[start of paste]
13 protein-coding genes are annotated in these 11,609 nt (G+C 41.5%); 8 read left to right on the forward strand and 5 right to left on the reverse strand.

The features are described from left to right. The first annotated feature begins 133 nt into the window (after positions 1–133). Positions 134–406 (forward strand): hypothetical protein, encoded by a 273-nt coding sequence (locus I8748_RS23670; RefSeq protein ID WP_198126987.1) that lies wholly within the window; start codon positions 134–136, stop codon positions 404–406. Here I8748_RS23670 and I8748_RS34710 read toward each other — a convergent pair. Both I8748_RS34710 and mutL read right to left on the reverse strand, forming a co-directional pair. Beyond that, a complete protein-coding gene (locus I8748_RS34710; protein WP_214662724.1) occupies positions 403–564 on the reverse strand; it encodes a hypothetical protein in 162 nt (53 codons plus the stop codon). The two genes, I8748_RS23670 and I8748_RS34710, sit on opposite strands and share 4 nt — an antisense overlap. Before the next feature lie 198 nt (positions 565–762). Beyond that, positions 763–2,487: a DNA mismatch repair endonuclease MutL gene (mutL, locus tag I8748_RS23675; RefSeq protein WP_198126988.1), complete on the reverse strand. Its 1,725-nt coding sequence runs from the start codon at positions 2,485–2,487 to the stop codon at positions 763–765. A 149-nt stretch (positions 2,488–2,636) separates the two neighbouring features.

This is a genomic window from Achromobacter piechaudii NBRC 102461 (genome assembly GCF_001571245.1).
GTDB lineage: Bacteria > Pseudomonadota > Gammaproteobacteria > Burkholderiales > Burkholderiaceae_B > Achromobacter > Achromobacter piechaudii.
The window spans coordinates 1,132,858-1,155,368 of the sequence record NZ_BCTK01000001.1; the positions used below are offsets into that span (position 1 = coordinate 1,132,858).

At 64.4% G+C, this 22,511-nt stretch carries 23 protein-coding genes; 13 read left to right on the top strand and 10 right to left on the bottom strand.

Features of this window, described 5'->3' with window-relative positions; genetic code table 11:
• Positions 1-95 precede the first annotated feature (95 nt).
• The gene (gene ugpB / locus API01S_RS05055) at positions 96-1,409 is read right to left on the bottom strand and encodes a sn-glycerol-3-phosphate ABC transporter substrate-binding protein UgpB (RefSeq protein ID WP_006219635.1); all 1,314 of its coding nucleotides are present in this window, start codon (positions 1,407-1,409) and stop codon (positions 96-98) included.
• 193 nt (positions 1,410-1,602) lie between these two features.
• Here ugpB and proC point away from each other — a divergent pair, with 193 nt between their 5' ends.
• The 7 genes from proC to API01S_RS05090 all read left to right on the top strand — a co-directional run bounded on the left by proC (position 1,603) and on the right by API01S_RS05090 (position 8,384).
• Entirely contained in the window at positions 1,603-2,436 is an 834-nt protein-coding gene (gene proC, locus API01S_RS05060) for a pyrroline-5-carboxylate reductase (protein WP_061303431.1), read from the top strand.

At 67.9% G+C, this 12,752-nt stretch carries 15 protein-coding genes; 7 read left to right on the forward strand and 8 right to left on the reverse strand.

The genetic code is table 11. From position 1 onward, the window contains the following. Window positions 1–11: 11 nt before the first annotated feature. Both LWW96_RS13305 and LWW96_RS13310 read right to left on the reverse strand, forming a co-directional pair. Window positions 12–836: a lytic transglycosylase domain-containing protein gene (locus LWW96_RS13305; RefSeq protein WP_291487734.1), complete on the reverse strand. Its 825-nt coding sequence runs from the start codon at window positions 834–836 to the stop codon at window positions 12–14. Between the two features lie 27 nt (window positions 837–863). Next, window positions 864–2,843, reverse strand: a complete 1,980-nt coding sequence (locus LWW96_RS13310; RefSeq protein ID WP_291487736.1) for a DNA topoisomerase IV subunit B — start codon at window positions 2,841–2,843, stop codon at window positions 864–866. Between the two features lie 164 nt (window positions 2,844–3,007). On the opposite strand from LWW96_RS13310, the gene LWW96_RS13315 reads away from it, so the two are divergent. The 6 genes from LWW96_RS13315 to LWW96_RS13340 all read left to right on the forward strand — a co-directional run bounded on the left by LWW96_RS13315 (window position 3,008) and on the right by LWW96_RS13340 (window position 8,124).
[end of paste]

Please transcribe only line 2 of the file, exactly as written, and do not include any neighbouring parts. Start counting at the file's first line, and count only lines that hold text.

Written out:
The features are described from left to right. The first annotated feature begins 133 nt into the window (after positions 1–133). Positions 134–406 (forward strand): hypothetical protein, encoded by a 273-nt coding sequence (locus I8748_RS23670; RefSeq protein ID WP_198126987.1) that lies wholly within the window; start codon positions 134–136, stop codon positions 404–406. Here I8748_RS23670 and I8748_RS34710 read toward each other — a convergent pair. Both I8748_RS34710 and mutL read right to left on the reverse strand, forming a co-directional pair. Beyond that, a complete protein-coding gene (locus I8748_RS34710; protein WP_214662724.1) occupies positions 403–564 on the reverse strand; it encodes a hypothetical protein in 162 nt (53 codons plus the stop codon). The two genes, I8748_RS23670 and I8748_RS34710, sit on opposite strands and share 4 nt — an antisense overlap. Before the next feature lie 198 nt (positions 565–762). Beyond that, positions 763–2,487: a DNA mismatch repair endonuclease MutL gene (mutL, locus tag I8748_RS23675; RefSeq protein WP_198126988.1), complete on the reverse strand. Its 1,725-nt coding sequence runs from the start codon at positions 2,485–2,487 to the stop codon at positions 763–765. A 149-nt stretch (positions 2,488–2,636) separates the two neighbouring features.